Date: 2014–01
  8. By: Andersson , Fredrik N. G. (Department of Economics, Lund University); Ljungberg, Jonas (Department of Economic History, Lund University)
    Abstract: This paper explores the development of market integration within the Baltic Sea region as well as between the region and England, from the early 1840s to around 1890. It exploits two new datasets on grain prices. The paper applies a new method for measuring market integration by combining a dynamic factor model with wavelet analysis. A gradual yardstick is suggested and the role of distance analyzed. Wheat and rye markets became highly integrated whereas the cheaper grains lagged. Integration progressed geographically and conclusions emphasize traded volumes and transport cost.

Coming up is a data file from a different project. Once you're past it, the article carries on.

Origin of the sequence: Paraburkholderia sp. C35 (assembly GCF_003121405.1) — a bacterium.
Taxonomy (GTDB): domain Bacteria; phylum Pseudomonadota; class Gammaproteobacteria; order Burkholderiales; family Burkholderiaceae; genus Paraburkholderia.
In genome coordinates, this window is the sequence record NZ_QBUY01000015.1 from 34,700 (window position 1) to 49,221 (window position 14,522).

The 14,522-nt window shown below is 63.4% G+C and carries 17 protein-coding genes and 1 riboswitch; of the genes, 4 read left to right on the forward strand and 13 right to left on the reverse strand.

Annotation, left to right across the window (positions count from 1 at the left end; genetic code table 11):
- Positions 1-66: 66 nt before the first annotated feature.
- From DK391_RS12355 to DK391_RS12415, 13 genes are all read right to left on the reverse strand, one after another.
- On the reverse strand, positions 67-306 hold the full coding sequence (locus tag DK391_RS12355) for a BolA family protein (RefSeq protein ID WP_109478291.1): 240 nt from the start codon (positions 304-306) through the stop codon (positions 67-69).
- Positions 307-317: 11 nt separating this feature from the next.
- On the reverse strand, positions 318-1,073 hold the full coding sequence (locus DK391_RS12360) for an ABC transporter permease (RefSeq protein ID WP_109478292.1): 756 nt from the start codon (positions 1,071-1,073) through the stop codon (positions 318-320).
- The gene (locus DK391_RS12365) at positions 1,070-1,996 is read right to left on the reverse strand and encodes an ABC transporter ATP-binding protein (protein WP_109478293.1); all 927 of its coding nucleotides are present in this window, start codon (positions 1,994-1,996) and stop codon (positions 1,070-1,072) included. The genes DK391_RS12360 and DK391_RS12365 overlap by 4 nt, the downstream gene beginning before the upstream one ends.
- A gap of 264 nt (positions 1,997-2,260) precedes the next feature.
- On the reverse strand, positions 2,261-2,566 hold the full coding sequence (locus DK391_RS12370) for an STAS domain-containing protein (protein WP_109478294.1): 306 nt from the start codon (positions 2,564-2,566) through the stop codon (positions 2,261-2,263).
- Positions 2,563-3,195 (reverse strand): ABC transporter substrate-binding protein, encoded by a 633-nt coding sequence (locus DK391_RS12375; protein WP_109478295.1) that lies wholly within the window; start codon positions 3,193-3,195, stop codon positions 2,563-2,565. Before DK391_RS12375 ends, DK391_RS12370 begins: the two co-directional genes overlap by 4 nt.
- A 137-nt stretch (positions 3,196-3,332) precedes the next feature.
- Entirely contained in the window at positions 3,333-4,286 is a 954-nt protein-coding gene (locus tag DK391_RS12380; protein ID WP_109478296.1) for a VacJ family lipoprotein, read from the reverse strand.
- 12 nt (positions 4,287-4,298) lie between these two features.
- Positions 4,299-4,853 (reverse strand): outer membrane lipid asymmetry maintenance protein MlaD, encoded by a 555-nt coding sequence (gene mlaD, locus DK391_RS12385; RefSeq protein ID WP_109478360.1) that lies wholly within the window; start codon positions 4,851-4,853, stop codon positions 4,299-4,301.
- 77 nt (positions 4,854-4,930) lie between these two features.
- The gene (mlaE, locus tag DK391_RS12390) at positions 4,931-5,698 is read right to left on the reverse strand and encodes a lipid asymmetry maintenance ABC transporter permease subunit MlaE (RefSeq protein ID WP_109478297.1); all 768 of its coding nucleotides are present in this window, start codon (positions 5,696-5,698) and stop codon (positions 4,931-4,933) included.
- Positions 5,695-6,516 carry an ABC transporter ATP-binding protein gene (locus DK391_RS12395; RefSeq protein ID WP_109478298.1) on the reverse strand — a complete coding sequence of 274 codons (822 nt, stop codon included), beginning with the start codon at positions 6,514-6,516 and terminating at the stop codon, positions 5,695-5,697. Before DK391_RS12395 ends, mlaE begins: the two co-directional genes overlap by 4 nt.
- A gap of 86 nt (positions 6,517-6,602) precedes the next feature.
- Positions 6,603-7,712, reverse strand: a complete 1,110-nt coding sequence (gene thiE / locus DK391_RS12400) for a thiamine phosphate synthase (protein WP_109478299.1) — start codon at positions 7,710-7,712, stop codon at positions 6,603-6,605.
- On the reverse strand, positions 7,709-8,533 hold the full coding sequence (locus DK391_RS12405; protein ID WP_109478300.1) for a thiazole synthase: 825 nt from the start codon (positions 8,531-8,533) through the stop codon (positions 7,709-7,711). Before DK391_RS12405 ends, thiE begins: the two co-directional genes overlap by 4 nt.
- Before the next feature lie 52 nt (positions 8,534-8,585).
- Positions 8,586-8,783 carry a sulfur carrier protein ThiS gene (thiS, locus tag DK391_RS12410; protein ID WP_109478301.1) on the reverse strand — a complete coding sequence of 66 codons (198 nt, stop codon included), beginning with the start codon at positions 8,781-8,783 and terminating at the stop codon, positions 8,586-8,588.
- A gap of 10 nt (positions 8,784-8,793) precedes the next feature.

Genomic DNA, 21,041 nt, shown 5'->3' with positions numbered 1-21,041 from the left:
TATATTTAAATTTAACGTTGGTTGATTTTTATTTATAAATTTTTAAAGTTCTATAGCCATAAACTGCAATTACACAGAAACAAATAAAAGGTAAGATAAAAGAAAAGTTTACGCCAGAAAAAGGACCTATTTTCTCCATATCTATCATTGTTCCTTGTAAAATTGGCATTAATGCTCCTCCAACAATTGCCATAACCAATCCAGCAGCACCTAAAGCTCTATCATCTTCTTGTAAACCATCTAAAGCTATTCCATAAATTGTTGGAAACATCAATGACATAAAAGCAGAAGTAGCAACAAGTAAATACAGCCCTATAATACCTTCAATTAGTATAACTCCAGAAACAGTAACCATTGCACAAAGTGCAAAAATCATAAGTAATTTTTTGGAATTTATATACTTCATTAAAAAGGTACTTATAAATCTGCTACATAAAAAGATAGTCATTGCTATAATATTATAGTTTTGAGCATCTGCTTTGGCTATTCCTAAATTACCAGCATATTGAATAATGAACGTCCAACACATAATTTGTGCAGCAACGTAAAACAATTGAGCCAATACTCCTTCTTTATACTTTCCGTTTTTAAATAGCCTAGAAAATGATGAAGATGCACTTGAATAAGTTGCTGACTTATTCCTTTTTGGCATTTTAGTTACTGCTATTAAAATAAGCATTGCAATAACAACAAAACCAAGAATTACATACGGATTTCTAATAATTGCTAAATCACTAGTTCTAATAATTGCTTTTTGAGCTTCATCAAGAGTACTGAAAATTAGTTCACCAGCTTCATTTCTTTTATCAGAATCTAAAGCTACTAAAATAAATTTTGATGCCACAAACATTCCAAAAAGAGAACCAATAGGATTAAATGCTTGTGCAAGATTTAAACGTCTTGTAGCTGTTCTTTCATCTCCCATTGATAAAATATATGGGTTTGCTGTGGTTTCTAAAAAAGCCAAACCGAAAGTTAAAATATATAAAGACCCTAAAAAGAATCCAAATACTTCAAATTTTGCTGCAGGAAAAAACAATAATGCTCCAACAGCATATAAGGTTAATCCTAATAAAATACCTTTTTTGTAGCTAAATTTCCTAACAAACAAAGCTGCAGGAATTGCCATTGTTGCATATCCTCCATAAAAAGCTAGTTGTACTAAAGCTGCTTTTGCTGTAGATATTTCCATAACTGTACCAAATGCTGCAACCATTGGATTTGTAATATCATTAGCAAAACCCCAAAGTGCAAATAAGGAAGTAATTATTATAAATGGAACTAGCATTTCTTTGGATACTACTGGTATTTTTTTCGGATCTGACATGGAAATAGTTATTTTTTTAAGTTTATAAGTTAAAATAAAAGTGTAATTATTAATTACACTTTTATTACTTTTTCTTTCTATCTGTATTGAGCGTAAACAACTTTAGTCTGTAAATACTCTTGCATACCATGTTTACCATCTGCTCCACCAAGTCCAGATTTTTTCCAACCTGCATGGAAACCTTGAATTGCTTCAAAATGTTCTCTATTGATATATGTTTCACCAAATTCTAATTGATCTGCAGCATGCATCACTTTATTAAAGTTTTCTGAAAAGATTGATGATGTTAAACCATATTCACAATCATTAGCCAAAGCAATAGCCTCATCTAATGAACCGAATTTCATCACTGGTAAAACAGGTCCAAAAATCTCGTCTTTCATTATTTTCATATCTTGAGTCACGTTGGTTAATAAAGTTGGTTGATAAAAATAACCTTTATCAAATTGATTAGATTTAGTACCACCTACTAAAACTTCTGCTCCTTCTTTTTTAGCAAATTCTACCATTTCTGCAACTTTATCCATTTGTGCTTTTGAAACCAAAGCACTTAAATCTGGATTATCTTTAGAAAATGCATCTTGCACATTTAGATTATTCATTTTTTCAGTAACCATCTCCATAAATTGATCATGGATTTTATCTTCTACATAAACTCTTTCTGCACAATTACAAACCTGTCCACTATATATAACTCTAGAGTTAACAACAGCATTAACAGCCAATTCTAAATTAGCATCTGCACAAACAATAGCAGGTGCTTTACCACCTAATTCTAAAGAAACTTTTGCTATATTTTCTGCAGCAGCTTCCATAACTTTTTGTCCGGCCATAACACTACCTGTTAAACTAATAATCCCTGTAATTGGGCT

Keywords: Baltic Sea Region; grain prices; market integration; wavelet analysis; dynamic factor model
    JEL: C21 N23 N53
    Date: 2014–02–11
  9. By: Howard Glennerster
    Abstract: Richard Titmuss was one of the world's leading public analysts and philosophers. He was highly influential in shaping the post-war welfare state and created the subject we now call social policy. What would he make of the present state of welfare? This lecture reflects on the man and the times which shaped his ideas. What is his legacy forty years on from his death? Which of his ideas have lasted and which have proved less durable? What gaps were there in his world view?
    Keywords: social policy, Titmuss, well-being
    JEL: I38
    Date: 2014–02
  10. By: Nunziata, Luca (University of Padova); Rocco, Lorenzo (University of Padova)